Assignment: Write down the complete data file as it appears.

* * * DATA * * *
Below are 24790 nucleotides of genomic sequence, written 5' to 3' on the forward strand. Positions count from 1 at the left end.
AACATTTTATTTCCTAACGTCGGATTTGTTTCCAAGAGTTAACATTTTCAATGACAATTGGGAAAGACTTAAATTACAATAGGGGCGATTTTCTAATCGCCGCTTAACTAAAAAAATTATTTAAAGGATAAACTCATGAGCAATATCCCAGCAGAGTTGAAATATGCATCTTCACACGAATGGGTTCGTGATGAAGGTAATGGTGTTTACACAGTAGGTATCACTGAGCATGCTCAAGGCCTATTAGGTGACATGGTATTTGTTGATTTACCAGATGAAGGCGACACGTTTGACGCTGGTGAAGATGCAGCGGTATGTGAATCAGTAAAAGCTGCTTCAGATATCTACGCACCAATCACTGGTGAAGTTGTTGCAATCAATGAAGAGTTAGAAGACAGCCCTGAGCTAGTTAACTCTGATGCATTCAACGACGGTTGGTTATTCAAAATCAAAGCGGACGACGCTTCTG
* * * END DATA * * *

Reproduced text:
Below are 24790 nucleotides of genomic sequence, written 5' to 3' on the forward strand. Positions count from 1 at the left end.
AACATTTTATTTCCTAACGTCGGATTTGTTTCCAAGAGTTAACATTTTCAATGACAATTGGGAAAGACTTAAATTACAATAGGGGCGATTTTCTAATCGCCGCTTAACTAAAAAAATTATTTAAAGGATAAACTCATGAGCAATATCCCAGCAGAGTTGAAATATGCATCTTCACACGAATGGGTTCGTGATGAAGGTAATGGTGTTTACACAGTAGGTATCACTGAGCATGCTCAAGGCCTATTAGGTGACATGGTATTTGTTGATTTACCAGATGAAGGCGACACGTTTGACGCTGGTGAAGATGCAGCGGTATGTGAATCAGTAAAAGCTGCTTCAGATATCTACGCACCAATCACTGGTGAAGTTGTTGCAATCAATGAAGAGTTAGAAGACAGCCCTGAGCTAGTTAACTCTGATGCATTCAACGACGGTTGGTTATTCAAAATCAAAGCGGACGACGCTTCTG